22. Russell Nugent

    Russell Nugent

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    I would say you don't want to be using a skew there at all unless as a negative rake scraper. Might be just my eyes but that does not appear to be a spindle orientation with the grain running the length of the bed.
     
  23. Mike Jennens

    Mike Jennens

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    HI Gary,
    I believe I was coming into the cut square. I appreciate the advice and will certainly put it to use.
    Thanks!
    Mike
     
  24. Bill Boehme

    Bill Boehme Administrator Staff Member

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    The folks at Sorby said what I was going to say. You were extremely fortunate that you weren't seriously injured ... or worse.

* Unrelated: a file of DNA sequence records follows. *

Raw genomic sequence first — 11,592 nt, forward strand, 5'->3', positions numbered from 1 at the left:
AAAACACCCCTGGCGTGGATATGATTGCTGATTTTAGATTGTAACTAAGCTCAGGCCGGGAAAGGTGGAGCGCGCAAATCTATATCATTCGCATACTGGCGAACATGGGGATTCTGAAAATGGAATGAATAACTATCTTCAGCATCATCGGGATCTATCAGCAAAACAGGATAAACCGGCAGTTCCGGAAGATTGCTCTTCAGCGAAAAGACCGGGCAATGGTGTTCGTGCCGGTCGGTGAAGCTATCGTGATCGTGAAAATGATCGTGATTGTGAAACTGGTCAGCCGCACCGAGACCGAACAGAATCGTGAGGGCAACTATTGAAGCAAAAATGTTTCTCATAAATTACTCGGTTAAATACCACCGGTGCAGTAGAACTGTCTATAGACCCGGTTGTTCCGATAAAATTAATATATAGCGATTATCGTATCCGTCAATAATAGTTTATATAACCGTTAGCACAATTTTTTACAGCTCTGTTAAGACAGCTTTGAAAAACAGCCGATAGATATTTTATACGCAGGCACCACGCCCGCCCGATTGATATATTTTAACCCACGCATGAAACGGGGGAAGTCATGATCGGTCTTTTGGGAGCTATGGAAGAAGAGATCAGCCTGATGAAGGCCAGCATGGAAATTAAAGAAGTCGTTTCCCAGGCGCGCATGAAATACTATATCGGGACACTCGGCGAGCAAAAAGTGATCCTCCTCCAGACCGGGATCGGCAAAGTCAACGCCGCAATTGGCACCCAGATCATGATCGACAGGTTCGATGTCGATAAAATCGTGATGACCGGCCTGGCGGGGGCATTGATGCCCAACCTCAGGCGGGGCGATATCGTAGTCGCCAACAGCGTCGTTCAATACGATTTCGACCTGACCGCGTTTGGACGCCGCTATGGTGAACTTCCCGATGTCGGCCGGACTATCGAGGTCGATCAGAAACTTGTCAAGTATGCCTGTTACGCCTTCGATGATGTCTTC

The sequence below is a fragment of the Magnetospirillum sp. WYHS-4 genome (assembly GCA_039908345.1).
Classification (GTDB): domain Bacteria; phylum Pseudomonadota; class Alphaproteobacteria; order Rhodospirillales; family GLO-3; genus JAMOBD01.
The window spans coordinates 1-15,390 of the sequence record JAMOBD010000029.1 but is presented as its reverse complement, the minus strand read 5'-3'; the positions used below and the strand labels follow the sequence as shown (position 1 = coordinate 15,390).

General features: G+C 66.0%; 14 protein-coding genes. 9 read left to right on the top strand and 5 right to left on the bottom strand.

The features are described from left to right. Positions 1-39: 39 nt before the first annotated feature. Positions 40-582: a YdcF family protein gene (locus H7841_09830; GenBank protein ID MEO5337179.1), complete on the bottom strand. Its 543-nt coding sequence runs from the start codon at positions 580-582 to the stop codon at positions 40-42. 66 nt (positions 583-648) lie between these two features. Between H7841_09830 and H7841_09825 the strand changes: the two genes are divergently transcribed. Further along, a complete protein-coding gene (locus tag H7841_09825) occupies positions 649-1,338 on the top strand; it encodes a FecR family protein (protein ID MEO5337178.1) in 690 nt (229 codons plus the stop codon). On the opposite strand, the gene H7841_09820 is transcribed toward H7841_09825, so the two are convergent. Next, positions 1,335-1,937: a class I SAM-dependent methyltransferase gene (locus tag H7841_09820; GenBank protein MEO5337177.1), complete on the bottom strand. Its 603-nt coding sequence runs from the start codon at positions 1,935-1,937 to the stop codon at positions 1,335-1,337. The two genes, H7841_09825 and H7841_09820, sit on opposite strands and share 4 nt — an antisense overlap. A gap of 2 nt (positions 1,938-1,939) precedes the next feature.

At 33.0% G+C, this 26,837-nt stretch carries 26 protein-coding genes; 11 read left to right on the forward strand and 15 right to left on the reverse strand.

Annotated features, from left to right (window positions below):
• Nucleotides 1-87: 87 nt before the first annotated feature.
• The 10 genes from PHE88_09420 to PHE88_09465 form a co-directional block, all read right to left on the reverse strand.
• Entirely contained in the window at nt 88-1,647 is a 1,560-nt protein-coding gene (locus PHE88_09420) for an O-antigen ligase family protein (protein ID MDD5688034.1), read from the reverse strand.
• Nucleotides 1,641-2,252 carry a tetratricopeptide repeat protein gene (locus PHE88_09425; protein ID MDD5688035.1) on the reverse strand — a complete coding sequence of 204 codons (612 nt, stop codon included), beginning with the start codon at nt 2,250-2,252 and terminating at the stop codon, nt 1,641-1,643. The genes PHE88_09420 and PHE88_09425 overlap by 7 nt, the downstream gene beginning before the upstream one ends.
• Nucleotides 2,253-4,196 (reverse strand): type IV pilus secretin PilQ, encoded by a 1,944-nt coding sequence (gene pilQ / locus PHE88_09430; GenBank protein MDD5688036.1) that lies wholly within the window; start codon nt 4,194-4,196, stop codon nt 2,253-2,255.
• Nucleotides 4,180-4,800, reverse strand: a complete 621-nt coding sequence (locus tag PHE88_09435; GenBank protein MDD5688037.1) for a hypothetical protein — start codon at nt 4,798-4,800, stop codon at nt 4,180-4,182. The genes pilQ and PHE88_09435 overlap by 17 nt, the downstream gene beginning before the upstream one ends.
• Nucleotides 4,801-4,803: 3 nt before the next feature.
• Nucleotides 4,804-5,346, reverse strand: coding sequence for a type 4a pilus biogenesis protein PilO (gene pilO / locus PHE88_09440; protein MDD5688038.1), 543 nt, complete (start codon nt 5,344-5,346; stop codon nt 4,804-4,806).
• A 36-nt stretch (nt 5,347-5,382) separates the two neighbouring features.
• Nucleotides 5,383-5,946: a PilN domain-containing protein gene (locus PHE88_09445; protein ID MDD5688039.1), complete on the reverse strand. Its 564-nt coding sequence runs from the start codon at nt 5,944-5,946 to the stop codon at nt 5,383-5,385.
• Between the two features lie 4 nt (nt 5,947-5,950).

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  25. Mike Jennens

    Mike Jennens

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    When I saw how the broken piece stuck in the mat on which I was standing, I turned off the lathe for the evening and said a prayer of thanks. My wife wasn't home, so I was alone. I had mental pictures of the piece being stuck in my neck and me ending up very badly. Like I mentioned earlier, I learned a great lesson at minimal cost.
     
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  26. robo hippy

    robo hippy

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    This is one of the best skew videos I have seen:


    View: https://www.youtube.com/watch?v=KfeLAHQSbqk